Brooklyn, Mich. — Joey Logano spoke a foreign language.
He is one of Roger Penske’s drivers and on Friday he talked about tiny racing grooves and slingshot starts and why on certain parts of the track it will be more difficult to pass than at a Formula One race because of invisible passing lanes.
Here is what I know about Michigan International Speedway: It is the fastest race on the Sprint Cup circuit and it is the most intimidating one I’ve seen. It is even intimidating to drive the family car off the track on those banked curves. There is simply no way a car can hug those curves without falling off.
The speed was evident Friday as 13 drivers averaged 200 mph or faster for qualifying for Sunday’s Quicken Loans 400 race. Carl Edwards (202.452 mph) took the poll. Even though the field was fast nobody matched Marcos Ambrose, who qualified with a speed of 203.241 mph last year.
This track has been a huge fascination ever since I covered my first race in the early 1980s. Indy Car racing was king then and Rick Mears was one of its fastest drivers. He was the first guy I ever saw run a lap here and it was amazing to see the speeds he generated.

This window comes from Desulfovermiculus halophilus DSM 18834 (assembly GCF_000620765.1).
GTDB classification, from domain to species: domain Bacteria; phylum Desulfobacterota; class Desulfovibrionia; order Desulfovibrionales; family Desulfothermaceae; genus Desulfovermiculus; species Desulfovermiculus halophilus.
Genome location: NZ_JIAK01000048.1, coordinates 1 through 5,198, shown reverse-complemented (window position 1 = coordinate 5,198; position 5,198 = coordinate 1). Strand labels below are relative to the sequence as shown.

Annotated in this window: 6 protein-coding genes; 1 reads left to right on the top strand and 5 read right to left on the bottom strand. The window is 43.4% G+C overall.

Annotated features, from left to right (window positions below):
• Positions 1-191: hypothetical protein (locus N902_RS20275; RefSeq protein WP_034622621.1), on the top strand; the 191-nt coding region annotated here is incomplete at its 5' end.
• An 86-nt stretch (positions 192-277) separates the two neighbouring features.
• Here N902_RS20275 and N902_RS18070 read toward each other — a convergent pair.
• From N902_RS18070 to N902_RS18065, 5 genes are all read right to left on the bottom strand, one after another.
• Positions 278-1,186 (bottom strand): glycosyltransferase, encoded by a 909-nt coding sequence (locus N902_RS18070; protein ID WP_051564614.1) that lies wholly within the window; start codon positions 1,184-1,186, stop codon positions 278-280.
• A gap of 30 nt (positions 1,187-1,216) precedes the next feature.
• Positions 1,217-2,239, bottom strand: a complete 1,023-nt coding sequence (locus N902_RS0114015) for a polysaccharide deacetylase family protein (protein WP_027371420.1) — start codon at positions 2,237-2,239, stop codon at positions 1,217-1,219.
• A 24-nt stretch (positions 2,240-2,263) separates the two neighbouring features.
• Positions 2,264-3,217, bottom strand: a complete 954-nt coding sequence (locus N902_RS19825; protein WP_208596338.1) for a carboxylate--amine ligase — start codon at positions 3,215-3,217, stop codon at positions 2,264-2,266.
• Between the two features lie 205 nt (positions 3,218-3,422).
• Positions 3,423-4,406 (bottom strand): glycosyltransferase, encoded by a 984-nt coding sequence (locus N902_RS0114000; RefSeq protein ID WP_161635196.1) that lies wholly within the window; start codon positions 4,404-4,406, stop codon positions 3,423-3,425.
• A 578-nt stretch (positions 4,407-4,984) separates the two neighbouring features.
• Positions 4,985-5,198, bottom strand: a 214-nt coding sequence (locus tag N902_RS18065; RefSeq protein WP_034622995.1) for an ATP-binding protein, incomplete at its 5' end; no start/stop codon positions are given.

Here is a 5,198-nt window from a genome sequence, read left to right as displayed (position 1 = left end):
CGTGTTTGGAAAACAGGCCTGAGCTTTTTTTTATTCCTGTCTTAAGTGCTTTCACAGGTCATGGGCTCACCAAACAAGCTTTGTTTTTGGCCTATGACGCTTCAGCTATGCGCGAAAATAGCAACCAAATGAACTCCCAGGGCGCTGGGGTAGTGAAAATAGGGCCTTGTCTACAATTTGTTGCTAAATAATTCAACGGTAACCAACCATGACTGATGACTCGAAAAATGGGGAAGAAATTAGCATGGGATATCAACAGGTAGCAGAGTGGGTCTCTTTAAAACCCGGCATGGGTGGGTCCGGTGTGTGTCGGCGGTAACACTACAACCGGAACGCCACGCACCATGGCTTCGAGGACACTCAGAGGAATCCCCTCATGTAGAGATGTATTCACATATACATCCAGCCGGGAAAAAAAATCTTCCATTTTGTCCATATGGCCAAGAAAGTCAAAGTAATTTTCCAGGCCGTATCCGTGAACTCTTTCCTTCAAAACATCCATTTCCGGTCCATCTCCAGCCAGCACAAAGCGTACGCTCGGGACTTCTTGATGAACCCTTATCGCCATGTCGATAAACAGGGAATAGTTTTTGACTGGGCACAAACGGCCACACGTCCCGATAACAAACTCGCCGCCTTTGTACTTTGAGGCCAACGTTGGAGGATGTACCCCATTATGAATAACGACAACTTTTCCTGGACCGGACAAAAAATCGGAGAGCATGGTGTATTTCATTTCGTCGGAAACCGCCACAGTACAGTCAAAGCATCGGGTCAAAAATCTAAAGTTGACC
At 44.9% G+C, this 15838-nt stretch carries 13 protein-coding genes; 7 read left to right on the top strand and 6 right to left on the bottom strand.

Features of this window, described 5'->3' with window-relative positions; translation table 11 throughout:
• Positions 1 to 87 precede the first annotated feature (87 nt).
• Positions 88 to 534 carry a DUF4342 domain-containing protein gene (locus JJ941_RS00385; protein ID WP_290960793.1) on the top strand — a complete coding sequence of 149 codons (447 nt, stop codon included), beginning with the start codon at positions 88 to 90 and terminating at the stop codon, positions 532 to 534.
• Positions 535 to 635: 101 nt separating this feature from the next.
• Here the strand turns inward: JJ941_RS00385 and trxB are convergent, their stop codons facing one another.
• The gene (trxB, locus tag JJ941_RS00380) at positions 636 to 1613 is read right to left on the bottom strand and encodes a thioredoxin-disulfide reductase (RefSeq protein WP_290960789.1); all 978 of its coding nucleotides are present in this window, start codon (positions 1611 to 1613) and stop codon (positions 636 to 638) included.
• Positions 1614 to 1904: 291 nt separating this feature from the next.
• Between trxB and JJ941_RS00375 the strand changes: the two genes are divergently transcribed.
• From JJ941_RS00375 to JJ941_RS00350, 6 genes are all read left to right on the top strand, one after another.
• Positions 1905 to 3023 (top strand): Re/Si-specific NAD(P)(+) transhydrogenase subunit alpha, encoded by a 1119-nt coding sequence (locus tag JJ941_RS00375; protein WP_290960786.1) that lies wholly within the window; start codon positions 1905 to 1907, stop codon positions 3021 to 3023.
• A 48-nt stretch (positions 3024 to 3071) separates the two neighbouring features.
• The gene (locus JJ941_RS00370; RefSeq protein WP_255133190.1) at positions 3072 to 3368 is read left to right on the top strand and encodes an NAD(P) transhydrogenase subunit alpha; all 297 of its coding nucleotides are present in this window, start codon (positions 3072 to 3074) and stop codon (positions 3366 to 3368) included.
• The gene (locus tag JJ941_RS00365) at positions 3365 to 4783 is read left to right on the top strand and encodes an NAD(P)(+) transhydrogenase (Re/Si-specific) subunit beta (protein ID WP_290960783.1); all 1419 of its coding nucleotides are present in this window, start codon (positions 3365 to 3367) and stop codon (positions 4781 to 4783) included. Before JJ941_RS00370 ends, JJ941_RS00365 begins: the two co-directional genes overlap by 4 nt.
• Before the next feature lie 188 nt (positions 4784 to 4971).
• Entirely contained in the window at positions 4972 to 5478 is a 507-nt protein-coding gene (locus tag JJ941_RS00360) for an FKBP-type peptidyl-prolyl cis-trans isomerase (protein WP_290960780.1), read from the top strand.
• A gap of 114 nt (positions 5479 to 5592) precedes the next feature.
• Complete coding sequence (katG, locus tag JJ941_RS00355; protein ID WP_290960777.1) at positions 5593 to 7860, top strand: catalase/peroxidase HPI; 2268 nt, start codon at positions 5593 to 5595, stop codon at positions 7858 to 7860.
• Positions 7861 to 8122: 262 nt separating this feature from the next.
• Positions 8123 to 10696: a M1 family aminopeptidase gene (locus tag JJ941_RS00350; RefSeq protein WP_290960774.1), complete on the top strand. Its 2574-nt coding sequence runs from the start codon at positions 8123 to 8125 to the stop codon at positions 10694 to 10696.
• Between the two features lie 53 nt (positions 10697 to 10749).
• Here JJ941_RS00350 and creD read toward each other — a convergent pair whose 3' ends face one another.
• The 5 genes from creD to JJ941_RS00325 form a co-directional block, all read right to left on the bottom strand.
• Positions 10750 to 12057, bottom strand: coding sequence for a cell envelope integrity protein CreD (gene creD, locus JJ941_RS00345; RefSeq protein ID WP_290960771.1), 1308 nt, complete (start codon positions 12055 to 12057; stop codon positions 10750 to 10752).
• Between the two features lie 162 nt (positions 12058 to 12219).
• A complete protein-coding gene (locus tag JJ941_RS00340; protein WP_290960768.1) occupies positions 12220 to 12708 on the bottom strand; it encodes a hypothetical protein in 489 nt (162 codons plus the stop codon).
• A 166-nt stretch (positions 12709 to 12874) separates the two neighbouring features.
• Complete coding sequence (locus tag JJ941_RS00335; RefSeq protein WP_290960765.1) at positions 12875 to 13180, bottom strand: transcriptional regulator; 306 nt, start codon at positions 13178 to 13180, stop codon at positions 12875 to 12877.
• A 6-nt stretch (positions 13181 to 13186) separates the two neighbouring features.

Now NASCAR is the king of sports and the speeds they generate on these high-banked tracks is amazing. They can run laps of 200 mph and go about 215 in the straights. It isn’t the 232 mph Mears traveled, but it is still impressive.
These aren’t cars as much as rocket ships.
Are you looking for a little fun Sunday? Check out the restarts and the straights during the Quicken Loans 400. This is where all the action will be and as usual this race will probably finish in a near-dead heat with cars barreling down the winner’s neck. That’s the way these races usually finish but Michigan will provide more drama because this track has so many dimensions to it.
“What makes the track unique is because the track is narrower,” said Logano, who qualified his Ford sixth at 200.725 mph. “What I mean by that is the (passing) groove isn’t as wide as it used to be. That makes it difficult to find the right lane to pass. It makes it tough but it makes it a lot of fun on restarts. You will see a lot of passing on restarts.”
Here is something else to watch for: Do not be surprised if you see a dominant car for 350 miles that either falters or loses speed. If you factor in warm weather and some cars pushing it to the limits there could be a lot of casualties. So there will be that give and take between going for glory or holding back and waiting your turn.
“The one worry you have is you can have engines going at 9,000 RPMs or even higher,” Logano said. “You want to bring as much motor as you can but they need to last the whole race.”
Many won’t because they face a great track in MIS, the fastest around.